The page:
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Water chestnuts

Water chestnuts

Trapa natans is the scientific name of the plant more commonly known as Water Chestnut. It belongs to the Trapaceae family and is native to the Eurasian and African continent. Floating aquatic plant that uses its long roots to anchor itself firmly to the seabed, reaching even five meters in depth. It grows in marshy and little moved waters where it reproduces spontaneously and easily. The cultivation of this vegetable has been witnessed for several millennia, especially in China. In fact, it is grown not only for ornamental purposes but also for the edibility of the bull-shaped seed that they produce after flowering, it is used in cooking and for natural pharmacological remedies. The foliage of the water chestnuts is floating and rhomboid in shape, groups in the shape of a rosette, and has toothed margins.

The seeds of water chestnuts


The multiplication of water chestnuts takes place through sowing, following some simple steps. In fact, the seeds must be stored in autumn, inside a glass jar filled with water, kept away from the winter cold, in a temperate context. With the arrival of summer they can be planted in pots filled with a soil composed, in equal parts, of sand and peat. The containers with the seeds should be immersed and left under water waiting for germination. The final planting of the new small plants can take place during the following spring season. Since these are aquatic plants very resistant to parasites and diseases, if they are cultivated in favorable conditions, they can also become weeds.

Water chestnuts cultivation


Water chestnuts are floating plants suitable for growing in temperate and mild environmental contexts. In areas with a cold and harsh climate, they behave like annual plants, stripping off the vegetation that will reappear with the arrival of spring. The foliage is arranged in a rosette and is glossy green, rhomboid in shape, the flowering period begins in spring and the aquatic plant produces single white or pink flowers. To grow luxuriantly, it draws what it needs as nourishment, directly from the substances present in the water, through its long and supple roots. All kinds of soil are suitable for the cultivation of these floating plants. They adapt well to both a sunny and partial shade exposure.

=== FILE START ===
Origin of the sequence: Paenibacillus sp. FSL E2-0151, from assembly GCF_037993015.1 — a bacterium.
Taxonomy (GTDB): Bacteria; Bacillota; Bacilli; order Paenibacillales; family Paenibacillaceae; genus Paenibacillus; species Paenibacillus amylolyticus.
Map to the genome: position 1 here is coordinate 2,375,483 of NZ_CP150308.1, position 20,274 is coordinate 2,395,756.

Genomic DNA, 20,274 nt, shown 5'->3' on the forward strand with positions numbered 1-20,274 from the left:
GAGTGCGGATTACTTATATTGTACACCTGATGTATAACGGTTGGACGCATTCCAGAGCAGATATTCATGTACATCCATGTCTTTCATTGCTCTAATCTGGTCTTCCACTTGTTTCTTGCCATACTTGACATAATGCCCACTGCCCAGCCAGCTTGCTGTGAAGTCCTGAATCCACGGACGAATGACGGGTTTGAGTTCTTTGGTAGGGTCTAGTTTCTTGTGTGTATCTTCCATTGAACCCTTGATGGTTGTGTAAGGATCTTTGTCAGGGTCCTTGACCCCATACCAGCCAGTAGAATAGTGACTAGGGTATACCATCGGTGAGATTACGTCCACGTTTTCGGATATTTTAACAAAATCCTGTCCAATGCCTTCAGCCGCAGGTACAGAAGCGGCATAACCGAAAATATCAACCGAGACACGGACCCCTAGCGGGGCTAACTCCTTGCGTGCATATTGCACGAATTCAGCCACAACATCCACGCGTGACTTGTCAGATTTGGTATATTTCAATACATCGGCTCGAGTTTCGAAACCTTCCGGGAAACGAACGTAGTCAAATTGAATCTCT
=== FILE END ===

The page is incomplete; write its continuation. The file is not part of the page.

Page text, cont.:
Curiosities of water chestnuts


The fruits produced by water chestnuts have been used in cooking for centuries. In fact, in addition to being edible, they are a good source of dietary fiber, rich in carbohydrates, starch, potassium, copper, manganese and vitamin B6. The flavor is sweet and delicate. The seeds that resemble the shape of a bull’s head are eaten in Asia boiled, raw, marinated or grilled. Flours obtained from fruit processing have been used in Italy for centuries, as well as being used, the seeds, in various recipes of the Po Valley and foothills gastronomic tradition. Even in herbal medicine the water chestnut is renowned for some of its characteristics, in fact both the leaves and the seeds are used as soothing, anti-diarrheal and refreshing. Furthermore, it is an ingredient also used in natural cosmetics,

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